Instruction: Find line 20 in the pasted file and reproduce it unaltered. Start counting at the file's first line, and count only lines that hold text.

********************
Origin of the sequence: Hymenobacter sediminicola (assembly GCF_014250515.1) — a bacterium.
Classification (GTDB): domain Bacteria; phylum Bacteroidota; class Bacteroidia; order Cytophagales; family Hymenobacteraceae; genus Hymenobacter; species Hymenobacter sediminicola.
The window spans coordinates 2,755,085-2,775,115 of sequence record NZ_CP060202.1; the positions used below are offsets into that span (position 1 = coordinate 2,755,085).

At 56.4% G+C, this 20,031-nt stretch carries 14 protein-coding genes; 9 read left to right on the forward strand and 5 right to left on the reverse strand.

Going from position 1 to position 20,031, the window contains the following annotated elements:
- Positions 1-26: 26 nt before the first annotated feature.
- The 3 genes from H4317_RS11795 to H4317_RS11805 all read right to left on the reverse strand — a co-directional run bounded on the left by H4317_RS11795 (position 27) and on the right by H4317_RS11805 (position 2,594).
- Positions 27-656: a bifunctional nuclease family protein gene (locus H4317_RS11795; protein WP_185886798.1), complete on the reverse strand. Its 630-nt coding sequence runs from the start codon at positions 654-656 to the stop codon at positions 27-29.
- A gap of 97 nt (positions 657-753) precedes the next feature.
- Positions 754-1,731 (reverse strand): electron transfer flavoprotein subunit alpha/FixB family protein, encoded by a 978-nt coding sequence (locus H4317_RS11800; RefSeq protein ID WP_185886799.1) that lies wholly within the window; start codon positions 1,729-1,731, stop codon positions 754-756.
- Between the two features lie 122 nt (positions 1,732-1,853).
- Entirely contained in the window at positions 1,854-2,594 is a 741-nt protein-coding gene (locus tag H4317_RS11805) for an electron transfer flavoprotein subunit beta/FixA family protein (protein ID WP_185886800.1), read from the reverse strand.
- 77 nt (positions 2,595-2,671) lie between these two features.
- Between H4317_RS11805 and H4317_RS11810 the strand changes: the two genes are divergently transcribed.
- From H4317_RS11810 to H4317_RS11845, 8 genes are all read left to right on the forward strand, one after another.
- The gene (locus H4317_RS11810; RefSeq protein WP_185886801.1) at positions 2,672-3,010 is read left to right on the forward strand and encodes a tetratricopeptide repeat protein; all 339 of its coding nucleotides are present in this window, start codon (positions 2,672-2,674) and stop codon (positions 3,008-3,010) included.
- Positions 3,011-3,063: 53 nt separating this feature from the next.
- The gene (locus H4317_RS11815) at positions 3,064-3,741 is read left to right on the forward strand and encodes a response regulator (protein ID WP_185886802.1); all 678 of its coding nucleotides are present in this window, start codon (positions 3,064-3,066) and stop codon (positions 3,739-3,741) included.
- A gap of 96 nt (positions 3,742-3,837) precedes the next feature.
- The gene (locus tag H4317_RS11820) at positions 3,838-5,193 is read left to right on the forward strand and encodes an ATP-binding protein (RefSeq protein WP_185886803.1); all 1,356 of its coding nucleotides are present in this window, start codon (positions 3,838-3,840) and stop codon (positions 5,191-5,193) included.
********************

- The gene (locus tag H4317_RS11820) at positions 3,838-5,193 is read left to right on the forward strand and encodes an ATP-binding protein (RefSeq protein WP_185886803.1); all 1,356 of its coding nucleotides are present in this window, start codon (positions 3,838-3,840) and stop codon (positions 5,191-5,193) included.